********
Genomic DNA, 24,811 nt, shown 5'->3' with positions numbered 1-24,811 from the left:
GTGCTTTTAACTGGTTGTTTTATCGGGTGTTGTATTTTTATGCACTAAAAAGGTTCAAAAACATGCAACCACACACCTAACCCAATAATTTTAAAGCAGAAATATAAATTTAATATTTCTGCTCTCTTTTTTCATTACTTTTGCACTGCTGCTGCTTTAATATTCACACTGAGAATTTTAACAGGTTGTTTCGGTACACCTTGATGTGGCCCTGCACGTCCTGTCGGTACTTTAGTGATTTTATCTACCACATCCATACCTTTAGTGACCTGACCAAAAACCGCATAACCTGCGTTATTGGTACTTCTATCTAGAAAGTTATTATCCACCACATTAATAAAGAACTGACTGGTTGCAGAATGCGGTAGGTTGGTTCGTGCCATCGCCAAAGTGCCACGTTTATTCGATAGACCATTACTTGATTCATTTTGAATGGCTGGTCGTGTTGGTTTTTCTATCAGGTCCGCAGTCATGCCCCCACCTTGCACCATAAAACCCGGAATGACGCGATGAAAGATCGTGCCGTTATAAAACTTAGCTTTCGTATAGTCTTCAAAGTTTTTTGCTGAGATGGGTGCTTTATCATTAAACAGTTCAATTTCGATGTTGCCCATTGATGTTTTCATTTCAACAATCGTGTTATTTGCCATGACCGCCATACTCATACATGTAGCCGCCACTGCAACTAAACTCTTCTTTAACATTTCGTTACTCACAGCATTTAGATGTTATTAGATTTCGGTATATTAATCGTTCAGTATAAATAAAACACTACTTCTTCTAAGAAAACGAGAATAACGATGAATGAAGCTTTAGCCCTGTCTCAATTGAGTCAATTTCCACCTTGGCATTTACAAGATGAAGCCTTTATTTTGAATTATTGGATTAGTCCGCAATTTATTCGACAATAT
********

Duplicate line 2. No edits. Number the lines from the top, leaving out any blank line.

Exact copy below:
GTGCTTTTAACTGGTTGTTTTATCGGGTGTTGTATTTTTATGCACTAAAAAGGTTCAAAAACATGCAACCACACACCTAACCCAATAATTTTAAAGCAGAAATATAAATTTAATATTTCTGCTCTCTTTTTTCATTACTTTTGCACTGCTGCTGCTTTAATATTCACACTGAGAATTTTAACAGGTTGTTTCGGTACACCTTGATGTGGCCCTGCACGTCCTGTCGGTACTTTAGTGATTTTATCTACCACATCCATACCTTTAGTGACCTGACCAAAAACCGCATAACCTGCGTTATTGGTACTTCTATCTAGAAAGTTATTATCCACCACATTAATAAAGAACTGACTGGTTGCAGAATGCGGTAGGTTGGTTCGTGCCATCGCCAAAGTGCCACGTTTATTCGATAGACCATTACTTGATTCATTTTGAATGGCTGGTCGTGTTGGTTTTTCTATCAGGTCCGCAGTCATGCCCCCACCTTGCACCATAAAACCCGGAATGACGCGATGAAAGATCGTGCCGTTATAAAACTTAGCTTTCGTATAGTCTTCAAAGTTTTTTGCTGAGATGGGTGCTTTATCATTAAACAGTTCAATTTCGATGTTGCCCATTGATGTTTTCATTTCAACAATCGTGTTATTTGCCATGACCGCCATACTCATACATGTAGCCGCCACTGCAACTAAACTCTTCTTTAACATTTCGTTACTCACAGCATTTAGATGTTATTAGATTTCGGTATATTAATCGTTCAGTATAAATAAAACACTACTTCTTCTAAGAAAACGAGAATAACGATGAATGAAGCTTTAGCCCTGTCTCAATTGAGTCAATTTCCACCTTGGCATTTACAAGATGAAGCCTTTATTTTGAATTATTGGATTAGTCCGCAATTTATTCGACAATAT